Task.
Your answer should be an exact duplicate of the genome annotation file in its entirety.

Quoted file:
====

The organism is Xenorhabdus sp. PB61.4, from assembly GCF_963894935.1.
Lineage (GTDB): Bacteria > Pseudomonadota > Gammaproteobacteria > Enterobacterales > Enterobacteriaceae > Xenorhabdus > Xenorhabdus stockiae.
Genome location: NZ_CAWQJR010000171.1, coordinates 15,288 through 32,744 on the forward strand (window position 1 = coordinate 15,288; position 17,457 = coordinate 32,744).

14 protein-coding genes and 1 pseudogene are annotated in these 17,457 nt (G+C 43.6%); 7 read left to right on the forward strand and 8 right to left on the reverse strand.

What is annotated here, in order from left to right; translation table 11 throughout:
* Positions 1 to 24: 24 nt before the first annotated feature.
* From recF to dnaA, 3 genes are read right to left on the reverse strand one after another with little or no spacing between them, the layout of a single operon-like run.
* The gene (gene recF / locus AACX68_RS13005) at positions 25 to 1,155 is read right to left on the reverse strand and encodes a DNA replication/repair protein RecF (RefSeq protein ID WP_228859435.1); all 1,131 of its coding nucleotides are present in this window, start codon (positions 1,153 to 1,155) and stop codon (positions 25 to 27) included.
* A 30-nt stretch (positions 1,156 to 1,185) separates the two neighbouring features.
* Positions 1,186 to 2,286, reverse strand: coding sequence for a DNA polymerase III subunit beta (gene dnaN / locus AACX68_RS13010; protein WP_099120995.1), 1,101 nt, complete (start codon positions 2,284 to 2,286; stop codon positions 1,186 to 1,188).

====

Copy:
The organism is Xenorhabdus sp. PB61.4, from assembly GCF_963894935.1.
Lineage (GTDB): Bacteria > Pseudomonadota > Gammaproteobacteria > Enterobacterales > Enterobacteriaceae > Xenorhabdus > Xenorhabdus stockiae.
Genome location: NZ_CAWQJR010000171.1, coordinates 15,288 through 32,744 on the forward strand (window position 1 = coordinate 15,288; position 17,457 = coordinate 32,744).

14 protein-coding genes and 1 pseudogene are annotated in these 17,457 nt (G+C 43.6%); 7 read left to right on the forward strand and 8 right to left on the reverse strand.

What is annotated here, in order from left to right; translation table 11 throughout:
* Positions 1 to 24: 24 nt before the first annotated feature.
* From recF to dnaA, 3 genes are read right to left on the reverse strand one after another with little or no spacing between them, the layout of a single operon-like run.
* The gene (gene recF / locus AACX68_RS13005) at positions 25 to 1,155 is read right to left on the reverse strand and encodes a DNA replication/repair protein RecF (RefSeq protein ID WP_228859435.1); all 1,131 of its coding nucleotides are present in this window, start codon (positions 1,153 to 1,155) and stop codon (positions 25 to 27) included.
* A 30-nt stretch (positions 1,156 to 1,185) separates the two neighbouring features.
* Positions 1,186 to 2,286, reverse strand: coding sequence for a DNA polymerase III subunit beta (gene dnaN / locus AACX68_RS13010; protein WP_099120995.1), 1,101 nt, complete (start codon positions 2,284 to 2,286; stop codon positions 1,186 to 1,188).